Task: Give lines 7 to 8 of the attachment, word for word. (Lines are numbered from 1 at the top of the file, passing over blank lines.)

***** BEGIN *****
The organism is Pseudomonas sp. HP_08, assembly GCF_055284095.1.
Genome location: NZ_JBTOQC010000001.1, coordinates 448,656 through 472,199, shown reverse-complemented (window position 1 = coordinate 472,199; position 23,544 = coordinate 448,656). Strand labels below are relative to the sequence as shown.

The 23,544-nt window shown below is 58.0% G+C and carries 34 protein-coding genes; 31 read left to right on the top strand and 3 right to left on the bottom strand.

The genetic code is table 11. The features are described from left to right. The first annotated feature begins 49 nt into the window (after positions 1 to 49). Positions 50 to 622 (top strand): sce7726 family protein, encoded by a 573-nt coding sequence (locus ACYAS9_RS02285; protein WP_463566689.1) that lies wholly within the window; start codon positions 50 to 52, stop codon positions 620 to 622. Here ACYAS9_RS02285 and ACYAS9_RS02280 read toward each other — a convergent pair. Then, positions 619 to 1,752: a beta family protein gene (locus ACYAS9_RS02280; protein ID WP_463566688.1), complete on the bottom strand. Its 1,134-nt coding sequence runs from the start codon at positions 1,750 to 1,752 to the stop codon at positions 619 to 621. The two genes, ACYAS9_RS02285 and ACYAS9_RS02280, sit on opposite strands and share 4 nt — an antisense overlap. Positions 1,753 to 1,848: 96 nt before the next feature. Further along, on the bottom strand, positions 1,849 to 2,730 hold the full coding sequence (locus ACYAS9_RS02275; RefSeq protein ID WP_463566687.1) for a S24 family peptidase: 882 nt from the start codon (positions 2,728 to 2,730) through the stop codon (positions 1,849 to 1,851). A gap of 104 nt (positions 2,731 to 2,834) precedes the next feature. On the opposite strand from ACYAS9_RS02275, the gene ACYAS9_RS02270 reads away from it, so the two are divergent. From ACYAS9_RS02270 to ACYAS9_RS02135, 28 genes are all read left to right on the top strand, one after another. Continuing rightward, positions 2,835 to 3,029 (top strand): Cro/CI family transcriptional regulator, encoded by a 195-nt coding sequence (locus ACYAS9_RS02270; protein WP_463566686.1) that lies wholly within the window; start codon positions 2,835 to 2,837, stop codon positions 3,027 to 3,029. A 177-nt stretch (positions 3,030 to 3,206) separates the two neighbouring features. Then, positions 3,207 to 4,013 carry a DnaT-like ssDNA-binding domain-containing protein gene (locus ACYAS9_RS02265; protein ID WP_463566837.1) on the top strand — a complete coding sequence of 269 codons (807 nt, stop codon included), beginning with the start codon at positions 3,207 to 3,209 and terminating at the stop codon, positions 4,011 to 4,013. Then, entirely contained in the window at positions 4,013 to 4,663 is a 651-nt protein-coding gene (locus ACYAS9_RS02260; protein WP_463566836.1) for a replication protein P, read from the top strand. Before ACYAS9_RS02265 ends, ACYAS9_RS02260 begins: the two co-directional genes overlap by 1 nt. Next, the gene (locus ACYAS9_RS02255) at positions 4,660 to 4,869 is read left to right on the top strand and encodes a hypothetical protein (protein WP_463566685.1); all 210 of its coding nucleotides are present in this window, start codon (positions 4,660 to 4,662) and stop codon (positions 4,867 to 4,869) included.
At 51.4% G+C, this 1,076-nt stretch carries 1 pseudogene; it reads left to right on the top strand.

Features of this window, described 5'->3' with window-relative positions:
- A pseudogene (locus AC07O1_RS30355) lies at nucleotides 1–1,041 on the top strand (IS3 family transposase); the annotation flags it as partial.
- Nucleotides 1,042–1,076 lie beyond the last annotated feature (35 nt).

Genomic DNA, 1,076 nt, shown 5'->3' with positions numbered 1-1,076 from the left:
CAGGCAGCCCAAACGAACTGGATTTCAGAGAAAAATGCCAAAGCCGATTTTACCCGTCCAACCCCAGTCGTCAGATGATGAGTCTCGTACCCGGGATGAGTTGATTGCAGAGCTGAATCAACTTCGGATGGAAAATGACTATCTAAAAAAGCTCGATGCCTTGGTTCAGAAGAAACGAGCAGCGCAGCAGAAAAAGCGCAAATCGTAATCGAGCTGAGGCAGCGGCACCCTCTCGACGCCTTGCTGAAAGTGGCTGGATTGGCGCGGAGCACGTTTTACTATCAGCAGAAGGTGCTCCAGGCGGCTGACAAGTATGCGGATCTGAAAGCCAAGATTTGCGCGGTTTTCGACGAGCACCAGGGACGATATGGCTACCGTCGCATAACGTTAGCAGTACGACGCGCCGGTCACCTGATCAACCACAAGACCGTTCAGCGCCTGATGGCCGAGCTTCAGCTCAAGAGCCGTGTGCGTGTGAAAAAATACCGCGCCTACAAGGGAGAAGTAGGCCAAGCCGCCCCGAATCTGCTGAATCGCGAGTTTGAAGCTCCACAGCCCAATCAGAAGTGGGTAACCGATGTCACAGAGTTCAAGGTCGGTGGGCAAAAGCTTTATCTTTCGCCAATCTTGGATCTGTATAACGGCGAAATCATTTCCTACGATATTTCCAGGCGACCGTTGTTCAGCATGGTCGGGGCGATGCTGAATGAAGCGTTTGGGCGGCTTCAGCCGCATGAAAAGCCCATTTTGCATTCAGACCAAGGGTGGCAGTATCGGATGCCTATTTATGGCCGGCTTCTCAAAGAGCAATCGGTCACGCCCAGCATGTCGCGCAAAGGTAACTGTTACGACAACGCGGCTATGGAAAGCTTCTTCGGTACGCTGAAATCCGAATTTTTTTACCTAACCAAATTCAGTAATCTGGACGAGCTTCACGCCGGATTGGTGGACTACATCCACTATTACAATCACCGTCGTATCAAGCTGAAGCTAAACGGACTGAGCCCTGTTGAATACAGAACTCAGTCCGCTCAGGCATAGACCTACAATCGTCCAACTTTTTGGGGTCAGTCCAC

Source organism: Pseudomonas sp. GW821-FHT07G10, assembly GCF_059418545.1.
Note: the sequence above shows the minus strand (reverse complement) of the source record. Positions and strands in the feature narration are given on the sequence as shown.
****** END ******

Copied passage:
- A pseudogene (locus AC07O1_RS30355) lies at nucleotides 1–1,041 on the top strand (IS3 family transposase); the annotation flags it as partial.
- Nucleotides 1,042–1,076 lie beyond the last annotated feature (35 nt).